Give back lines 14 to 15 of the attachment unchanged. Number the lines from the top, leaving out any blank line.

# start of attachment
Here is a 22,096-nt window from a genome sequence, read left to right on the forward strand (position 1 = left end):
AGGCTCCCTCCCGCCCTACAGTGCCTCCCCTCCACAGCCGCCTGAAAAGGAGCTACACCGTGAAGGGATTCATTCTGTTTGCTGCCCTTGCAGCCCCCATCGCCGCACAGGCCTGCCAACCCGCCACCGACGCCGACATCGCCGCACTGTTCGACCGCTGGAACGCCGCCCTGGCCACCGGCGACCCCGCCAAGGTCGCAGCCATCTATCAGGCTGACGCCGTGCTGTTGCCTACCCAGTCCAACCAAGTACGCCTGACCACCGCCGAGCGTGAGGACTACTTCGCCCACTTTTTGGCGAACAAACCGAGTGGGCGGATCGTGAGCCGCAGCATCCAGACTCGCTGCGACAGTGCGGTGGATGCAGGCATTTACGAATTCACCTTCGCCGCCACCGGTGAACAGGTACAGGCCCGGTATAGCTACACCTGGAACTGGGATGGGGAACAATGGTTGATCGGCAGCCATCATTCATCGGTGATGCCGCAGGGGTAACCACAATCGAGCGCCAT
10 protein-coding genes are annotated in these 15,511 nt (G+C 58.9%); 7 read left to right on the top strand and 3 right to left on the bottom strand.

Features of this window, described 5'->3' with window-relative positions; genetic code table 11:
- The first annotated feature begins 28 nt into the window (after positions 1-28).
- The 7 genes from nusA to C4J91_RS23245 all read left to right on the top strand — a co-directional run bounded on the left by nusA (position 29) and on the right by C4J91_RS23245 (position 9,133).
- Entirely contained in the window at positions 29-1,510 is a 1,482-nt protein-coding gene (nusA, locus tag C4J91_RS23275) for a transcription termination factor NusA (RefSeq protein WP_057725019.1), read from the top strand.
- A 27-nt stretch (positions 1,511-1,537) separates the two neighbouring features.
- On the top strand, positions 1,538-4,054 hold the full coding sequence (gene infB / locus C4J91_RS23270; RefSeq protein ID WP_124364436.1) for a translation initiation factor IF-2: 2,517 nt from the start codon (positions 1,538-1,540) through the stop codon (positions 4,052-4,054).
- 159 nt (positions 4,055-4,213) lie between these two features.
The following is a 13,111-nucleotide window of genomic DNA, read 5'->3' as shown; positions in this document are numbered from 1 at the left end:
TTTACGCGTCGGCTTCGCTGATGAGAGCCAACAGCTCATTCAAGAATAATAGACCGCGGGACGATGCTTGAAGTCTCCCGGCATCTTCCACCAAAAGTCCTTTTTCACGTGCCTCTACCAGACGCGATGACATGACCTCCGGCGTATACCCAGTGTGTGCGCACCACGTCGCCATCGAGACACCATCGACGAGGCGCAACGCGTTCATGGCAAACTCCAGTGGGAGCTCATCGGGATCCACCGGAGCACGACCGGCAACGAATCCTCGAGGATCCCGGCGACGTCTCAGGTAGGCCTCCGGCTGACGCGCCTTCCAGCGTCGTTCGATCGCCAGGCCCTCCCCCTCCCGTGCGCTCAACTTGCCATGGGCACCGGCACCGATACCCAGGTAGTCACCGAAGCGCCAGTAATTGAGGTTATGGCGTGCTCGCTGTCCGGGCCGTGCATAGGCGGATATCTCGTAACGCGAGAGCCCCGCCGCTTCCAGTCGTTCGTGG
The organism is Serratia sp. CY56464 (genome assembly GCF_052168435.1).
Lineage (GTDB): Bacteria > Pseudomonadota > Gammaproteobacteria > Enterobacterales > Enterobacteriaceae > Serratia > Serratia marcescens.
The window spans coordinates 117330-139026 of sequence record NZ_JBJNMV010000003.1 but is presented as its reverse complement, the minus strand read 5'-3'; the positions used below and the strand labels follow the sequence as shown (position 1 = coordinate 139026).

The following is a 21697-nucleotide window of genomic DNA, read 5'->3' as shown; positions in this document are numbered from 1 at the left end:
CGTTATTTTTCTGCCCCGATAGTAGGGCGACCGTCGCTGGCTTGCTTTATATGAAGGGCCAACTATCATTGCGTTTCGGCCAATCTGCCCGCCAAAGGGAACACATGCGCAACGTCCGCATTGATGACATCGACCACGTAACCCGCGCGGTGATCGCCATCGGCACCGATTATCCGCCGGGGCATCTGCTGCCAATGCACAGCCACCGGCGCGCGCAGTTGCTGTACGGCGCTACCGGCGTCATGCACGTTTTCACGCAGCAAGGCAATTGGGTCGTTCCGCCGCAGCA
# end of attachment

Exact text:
Lineage (GTDB): Bacteria > Pseudomonadota > Gammaproteobacteria > Enterobacterales > Enterobacteriaceae > Serratia > Serratia marcescens.
The window spans coordinates 117330-139026 of sequence record NZ_JBJNMV010000003.1 but is presented as its reverse complement, the minus strand read 5'-3'; the positions used below and the strand labels follow the sequence as shown (position 1 = coordinate 139026).